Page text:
Help me pick a canoe paddle length - bent shaft competitive

I’m looking for advice regarding bent shaft paddle length for both training as well as marathon canoe racing. I’m about 6’1" and the distance from a chair to the tip of my nose is ~32" . The ZRE website recommends a length from chair to nose tip + paddle blade i.e. ~ 19". So for me that would come out to 51". They also mention adding 1.5" if paddling a C-1. I’ll be doing most of my training in a PBW Rapidfire with a high seat so I assume that implies a 52.5 for paddling the Rapidfire. Obviously a quiver of several paddles will eventually be ideal but for the time being I’m focusing on an appropriate paddle to train with. Hopefully C-19 will soon be enough behind us so that there will be some end of the season events that occur this year.

Thanks for any replies.


Hi, Hugh,

Do you use a bent shaft paddle currently or is this your first time using a bent shaft paddle?

I’ve been using Zaveral paddles for a while and use one of three different lengths depending on how they’re being used and in which canoe I’m in. For me, Zaveral’s sizing advice is pretty spot on. Here’s what I ended up with:

For training (haven’t raced in years) in my fast solo canoe: 30" + 18" (PowerSurge) + 1" = 49" total length.

For recreational paddling in my solo touring canoe: 30" + 19" (Z Medium) + 1" = 50" total length. I prefer a paddle on the shorter side of what they suggest.

For recreational paddling in my tandem (stern) touring canoe: 30" + 19" (Z Medium) + 2" = 51" total length. I bought the wide (8-1/2") version. The extra length and width gives me better control at the stern. If I was paddling bow I’d use the 50" Z Medium.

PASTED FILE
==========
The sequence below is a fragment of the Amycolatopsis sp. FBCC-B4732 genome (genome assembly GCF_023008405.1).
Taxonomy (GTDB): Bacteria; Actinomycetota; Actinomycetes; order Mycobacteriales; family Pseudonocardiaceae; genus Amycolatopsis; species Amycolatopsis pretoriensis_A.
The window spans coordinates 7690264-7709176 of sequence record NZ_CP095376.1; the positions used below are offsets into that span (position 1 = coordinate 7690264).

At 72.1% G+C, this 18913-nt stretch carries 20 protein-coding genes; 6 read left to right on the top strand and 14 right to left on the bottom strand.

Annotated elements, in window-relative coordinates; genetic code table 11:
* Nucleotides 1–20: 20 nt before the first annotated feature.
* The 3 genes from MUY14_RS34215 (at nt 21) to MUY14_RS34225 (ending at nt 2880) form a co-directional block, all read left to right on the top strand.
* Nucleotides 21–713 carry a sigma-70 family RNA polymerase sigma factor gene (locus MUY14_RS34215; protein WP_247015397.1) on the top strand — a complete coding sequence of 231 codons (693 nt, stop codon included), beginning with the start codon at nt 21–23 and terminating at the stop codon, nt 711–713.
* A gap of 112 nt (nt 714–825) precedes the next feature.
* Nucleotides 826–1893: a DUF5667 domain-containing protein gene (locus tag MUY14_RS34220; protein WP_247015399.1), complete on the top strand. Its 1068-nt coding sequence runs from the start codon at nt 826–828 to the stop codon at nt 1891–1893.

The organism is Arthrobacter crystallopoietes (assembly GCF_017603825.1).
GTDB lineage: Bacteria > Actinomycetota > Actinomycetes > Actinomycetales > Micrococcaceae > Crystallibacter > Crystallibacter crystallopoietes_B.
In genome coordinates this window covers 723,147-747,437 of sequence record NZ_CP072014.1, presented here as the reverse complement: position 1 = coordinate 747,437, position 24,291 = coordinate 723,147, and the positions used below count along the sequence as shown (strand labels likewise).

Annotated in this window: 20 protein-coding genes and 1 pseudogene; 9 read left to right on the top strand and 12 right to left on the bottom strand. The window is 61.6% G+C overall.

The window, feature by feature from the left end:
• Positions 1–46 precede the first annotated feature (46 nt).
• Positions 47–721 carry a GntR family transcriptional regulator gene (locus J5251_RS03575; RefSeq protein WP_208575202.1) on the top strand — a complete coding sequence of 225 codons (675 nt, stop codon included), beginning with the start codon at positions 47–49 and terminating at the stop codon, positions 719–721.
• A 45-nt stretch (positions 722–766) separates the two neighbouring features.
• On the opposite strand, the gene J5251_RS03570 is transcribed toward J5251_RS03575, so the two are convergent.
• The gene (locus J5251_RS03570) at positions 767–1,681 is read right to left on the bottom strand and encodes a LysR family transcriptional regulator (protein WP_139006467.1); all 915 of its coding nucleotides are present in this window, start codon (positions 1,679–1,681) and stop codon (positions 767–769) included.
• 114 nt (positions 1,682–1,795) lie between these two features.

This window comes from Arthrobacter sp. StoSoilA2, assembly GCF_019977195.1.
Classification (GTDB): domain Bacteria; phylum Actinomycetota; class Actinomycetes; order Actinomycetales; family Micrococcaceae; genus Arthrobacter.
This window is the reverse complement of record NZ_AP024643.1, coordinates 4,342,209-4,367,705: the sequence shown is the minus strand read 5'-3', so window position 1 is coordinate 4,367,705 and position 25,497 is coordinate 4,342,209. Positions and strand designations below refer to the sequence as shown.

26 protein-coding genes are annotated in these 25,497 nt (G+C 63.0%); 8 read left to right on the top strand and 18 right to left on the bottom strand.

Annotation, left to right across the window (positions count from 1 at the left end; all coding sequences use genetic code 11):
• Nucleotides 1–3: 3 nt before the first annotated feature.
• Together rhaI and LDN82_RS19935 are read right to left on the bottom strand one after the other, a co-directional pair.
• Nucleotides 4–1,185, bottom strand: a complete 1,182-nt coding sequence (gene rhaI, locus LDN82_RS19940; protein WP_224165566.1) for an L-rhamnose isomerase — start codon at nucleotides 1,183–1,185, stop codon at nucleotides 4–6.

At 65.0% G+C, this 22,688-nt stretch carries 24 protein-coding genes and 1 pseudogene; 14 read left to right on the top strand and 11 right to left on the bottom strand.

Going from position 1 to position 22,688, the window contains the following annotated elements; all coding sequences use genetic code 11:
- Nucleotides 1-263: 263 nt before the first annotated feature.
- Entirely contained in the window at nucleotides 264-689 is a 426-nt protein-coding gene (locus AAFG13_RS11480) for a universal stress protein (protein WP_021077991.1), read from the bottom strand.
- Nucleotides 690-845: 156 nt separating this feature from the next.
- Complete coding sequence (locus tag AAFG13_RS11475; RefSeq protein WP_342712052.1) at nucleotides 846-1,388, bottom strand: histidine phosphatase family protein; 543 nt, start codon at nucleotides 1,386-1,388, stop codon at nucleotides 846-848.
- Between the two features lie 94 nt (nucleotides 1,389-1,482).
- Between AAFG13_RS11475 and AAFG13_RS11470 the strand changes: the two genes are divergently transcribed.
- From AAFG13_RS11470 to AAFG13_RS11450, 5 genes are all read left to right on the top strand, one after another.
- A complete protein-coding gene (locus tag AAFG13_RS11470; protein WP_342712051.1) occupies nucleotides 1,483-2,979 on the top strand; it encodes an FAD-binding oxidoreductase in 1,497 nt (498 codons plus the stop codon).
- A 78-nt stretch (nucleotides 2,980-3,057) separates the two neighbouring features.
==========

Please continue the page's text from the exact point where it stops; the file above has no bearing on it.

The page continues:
Which paddle are you considering? In my experience go with the Z Medium as a good all-around paddle. It’s a lot lighter than the Rec paddle (10oz vs 14oz) for not much more money and it’s durable enough to use for touring if you take care of it. I started out with a Rec paddle and now use it as a spare. If you find you love racing then you could go with a lighter, more race-oriented blade. Oh, and if you don’t care about cosmetics you can get blemished paddles for a discount. That’s what I’ve been buying and you really have to look to see why they’ve been discounted.


Hi Tom,

Thanks so much for the quick and very helpful reply. Here’s a bit more info.

I just started paddling on a regular basis a couple of years ago after retiring to the crease between the Adirondacks and the Tug Hill Plateau and purchasing a Placid Boat Works Rapidfire to canoe camp with. I initially paddled the RF most of the time with a double bladed paddle but had the good fortune to be asked if I would be willing the fill a seat in a friend’s C-4 that was scheduled for the Adirondack Canoe Classic (90 miler) I began paddling exclusively with an older Zaveral paddle borrowed from friend. I paddled 3rd seat in a 4 seated Minn III and ended up enjoying the experience a great deal. In the Minn III I believe I used a borrowed 53" Z power surge medium. If the event happens this year I may be paddling bow in a C-4. Both Zaveral as well as Grass River as semi local to me and they both appear to make a good product. It seems likely that I’ll end up with more than one paddle going forward.